We all know that female diversity in the technology industry remains a challenging issue. Despite increasing numbers over the past few years, women are still vastly underrepresented in IT companies, and in particular, executive and entrepreneurial roles.
But instead of pointing the finger, the answer to creating an even playing field falls on much more than a handful of powerful people. All genders and professionals share a responsibility to turns things around. From large corporations to small start-ups, releasing public statements that you're seeking to hire more women simply isn't enough.
"The tech industry still has a long way to go," said Michaela Jeffery-Morrison, Co-Founder and Head of Production at Maddox Events, a B2B events company committed to creating conferences which champion diversity in the tech industry.
"Part of the problem is that Rome cannot be built in a day. Reimagining outdated hierarchies, overcoming unconscious bias and correcting systemic inequality is a significant challenge," she said. "So it's vital that tech companies continue to invest in improving their internal conditions, but they need to be active in the wider community too."
That's why her team has introduced a global event series that focuses solely on fostering the next generation of women in tech. Their upcoming conference, Women of Silicon Valley, brings together inspiring female leaders who will speak on a variety of issues that are designed to not only start the conversation, but find the answers we need to benefit the industry as a whole.
Here are five strategies Jeffery-Morrison has shared that leaders can do right now to bridge the gap:
1. Start the conversation early.
By increasing young talent entering the industry, we'll be actively creating inclusive cultures, highlighting inspirational role models, and giving real insight to women already in the industry.
Young girls need strong examples. That's why tech organizations need to actively start building relationships with local schools to help female youth aware of the vast career opportunities in IT.
2. Share your story.
For the few women in tech that do hold positions of power and influence, it's imperative that they publicly speak about their experiences.
"Women are inspired by stories and by the fact that such great technical content is being delivered by women. This is why all businesses and events are responsible for ensuring they have accurate representation -- role models, mentors and a community that enable other women in the industry to flourish," said Jeffery-Morrison.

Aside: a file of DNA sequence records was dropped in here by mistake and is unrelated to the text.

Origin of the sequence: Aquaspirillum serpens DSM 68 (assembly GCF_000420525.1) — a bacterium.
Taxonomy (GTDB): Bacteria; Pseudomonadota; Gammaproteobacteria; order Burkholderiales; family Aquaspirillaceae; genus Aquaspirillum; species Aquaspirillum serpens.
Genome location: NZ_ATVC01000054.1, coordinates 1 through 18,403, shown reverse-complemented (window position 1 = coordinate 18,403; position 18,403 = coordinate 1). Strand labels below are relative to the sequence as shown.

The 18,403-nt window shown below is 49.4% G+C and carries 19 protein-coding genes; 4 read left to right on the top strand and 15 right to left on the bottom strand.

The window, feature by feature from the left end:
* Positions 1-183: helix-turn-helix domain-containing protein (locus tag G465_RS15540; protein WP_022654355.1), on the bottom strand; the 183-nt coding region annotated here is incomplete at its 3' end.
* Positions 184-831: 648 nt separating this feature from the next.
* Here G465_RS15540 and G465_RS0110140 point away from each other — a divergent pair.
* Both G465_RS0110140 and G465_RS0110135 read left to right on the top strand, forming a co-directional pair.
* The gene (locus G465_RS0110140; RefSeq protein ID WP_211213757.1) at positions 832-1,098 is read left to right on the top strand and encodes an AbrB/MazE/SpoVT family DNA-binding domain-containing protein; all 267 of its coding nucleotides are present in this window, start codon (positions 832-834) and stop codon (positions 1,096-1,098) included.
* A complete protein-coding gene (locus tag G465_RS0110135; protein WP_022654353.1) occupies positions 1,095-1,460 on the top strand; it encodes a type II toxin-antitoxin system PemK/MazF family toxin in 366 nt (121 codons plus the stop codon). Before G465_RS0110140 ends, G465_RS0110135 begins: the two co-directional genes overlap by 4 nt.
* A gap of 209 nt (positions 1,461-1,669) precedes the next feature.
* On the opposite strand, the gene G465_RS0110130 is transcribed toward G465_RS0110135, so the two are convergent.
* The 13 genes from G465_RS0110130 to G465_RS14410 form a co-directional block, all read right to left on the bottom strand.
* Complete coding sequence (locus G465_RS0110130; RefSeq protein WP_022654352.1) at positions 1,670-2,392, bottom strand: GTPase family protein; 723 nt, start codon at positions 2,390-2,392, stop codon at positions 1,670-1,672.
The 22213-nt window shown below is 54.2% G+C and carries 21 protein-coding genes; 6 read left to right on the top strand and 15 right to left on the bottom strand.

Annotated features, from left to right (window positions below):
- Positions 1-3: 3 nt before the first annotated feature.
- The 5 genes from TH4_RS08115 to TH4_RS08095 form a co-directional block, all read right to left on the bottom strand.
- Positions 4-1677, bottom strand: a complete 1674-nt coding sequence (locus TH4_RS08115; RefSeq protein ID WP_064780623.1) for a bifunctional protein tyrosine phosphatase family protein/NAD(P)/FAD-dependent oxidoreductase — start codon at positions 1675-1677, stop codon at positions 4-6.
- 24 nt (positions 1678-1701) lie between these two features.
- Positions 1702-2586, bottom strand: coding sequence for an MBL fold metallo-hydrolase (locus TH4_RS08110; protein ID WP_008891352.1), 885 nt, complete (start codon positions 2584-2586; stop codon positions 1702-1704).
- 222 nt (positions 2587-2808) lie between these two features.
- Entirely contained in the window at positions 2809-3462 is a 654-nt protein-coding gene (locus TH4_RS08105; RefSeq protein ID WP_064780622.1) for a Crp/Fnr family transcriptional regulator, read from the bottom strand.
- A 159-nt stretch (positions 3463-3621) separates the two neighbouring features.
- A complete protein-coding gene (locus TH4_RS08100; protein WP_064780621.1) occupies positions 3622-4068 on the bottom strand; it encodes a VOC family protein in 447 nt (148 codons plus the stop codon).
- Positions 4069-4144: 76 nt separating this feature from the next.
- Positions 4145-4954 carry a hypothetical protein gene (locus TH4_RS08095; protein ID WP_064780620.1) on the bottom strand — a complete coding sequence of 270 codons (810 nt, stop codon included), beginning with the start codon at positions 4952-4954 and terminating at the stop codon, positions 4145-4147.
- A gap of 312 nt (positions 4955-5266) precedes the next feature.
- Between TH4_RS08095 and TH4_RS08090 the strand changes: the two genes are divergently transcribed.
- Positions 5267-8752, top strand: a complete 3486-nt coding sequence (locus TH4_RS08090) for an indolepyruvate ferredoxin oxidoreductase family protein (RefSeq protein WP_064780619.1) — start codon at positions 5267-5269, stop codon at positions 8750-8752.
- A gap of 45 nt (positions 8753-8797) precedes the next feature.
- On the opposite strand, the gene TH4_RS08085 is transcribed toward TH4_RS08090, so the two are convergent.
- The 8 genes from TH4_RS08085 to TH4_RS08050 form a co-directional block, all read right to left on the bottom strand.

3. Do an (honest) audit.
Before you scoff at the idea, consider releasing your pay gap figures. Actions like this are painful for companies of all sizes, but putting the truth out there is the best way to start taking steps to eliminate under-representation and inequality.
"From the companies that I work with, I have seen that the only realistic starting point is to have an honest audit of gender diversity and representation with an organization," said Jeffery-Morrison. "If companies cannot honestly and objectively benchmark themselves, than how can effective change be implemented?"
North America needs to take a lesson from Britain, who is one of the first countries to introduce mandatory pay-gap reporting. By this April, any company in the United Kingdom that has more than 250 employees must report their salaries for both men and women. Accountability and transparency to both the public and their employees will start moving us down the right path.
4. Join the club.
According to Jeffery-Morrison, one of the major challenges facing women in the industry is isolation. That's why she recommends creating an internal women in tech group. By having a networking group of this kind, the women working in tech functions have an obvious source of support, mentorship and advice.
Mentors, colleagues, allies and sponsors are key to making a real impact. Creating a group within your organization to champion women is a great way to build a cohesive voice and enable real cultural change.
5. Provide resources for growth.
From negotiating pay raises to asking for promotions, women are continually shying away from progressing their positions. Part of the reason for this is a lack of resources.
By equipping female professionals with the right skills, insight and connections, they can increase their confidence and gain the assertiveness needed to effectively negotiate.
For organizations, this means bringing in career coaches or offering development programs that all levels of staff can participate in. It may seem counterproductive to equip your employees to ask for more money, but the rewards will far outweigh the paycheck.
Initiatives like these will build your reputation as an employer that supports their team and cares about their success. This will attract top talent, increase retention, and create a more dynamic, innovative workforce.